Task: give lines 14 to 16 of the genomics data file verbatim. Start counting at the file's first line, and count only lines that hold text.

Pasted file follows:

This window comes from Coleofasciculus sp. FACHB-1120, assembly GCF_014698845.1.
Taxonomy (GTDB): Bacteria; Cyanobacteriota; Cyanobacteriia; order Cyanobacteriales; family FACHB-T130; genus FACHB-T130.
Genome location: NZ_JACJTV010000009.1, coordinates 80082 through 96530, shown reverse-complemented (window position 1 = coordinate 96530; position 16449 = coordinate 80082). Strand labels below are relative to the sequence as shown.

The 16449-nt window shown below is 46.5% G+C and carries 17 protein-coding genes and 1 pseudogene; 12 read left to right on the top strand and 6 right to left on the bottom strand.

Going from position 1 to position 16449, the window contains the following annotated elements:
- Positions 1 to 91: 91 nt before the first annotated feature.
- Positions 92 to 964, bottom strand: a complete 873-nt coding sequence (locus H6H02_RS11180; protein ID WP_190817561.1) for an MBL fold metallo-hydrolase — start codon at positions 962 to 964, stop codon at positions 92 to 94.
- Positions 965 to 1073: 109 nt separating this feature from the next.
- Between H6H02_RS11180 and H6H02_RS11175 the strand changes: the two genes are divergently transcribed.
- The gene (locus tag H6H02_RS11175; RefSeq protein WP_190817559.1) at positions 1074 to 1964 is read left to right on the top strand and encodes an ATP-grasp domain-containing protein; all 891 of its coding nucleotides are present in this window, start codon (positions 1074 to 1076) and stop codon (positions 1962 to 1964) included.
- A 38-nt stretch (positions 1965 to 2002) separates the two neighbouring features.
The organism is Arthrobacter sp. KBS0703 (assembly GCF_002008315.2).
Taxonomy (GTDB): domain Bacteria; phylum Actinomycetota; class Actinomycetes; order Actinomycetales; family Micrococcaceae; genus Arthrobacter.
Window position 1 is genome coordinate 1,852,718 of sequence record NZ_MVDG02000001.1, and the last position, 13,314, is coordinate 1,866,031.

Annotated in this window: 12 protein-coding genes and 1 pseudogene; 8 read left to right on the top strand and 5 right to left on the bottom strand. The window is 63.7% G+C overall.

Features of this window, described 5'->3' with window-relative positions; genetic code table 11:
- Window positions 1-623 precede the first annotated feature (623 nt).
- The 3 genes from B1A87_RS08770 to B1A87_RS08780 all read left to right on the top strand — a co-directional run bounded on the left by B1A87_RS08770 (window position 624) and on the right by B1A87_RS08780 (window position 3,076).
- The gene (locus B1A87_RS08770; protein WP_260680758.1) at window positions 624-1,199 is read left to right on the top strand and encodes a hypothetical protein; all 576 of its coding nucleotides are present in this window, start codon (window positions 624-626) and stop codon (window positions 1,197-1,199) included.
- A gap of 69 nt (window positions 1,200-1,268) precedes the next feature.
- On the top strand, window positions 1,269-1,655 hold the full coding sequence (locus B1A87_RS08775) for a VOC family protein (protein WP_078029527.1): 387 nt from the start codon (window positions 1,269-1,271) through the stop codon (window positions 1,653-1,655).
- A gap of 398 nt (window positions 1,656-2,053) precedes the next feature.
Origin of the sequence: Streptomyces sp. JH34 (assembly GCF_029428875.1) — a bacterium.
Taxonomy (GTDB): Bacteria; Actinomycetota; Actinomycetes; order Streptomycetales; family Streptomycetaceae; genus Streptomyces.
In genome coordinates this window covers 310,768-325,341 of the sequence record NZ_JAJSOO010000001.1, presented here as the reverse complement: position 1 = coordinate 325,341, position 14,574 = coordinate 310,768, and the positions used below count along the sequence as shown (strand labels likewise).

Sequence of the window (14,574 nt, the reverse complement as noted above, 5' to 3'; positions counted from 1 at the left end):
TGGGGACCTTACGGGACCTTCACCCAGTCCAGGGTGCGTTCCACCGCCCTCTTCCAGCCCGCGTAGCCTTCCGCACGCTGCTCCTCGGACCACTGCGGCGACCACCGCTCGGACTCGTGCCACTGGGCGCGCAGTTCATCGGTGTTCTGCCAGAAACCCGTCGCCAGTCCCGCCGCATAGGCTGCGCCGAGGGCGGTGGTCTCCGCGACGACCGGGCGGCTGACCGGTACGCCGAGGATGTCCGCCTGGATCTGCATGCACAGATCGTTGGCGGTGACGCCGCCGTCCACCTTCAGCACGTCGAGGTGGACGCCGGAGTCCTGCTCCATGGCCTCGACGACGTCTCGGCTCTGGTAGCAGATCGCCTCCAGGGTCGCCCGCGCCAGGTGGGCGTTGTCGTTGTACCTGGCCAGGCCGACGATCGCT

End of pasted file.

Window position 1 is genome coordinate 1,852,718 of sequence record NZ_MVDG02000001.1, and the last position, 13,314, is coordinate 1,866,031.

Annotated in this window: 12 protein-coding genes and 1 pseudogene; 8 read left to right on the top strand and 5 right to left on the bottom strand. The window is 63.7% G+C overall.

Features of this window, described 5'->3' with window-relative positions; genetic code table 11: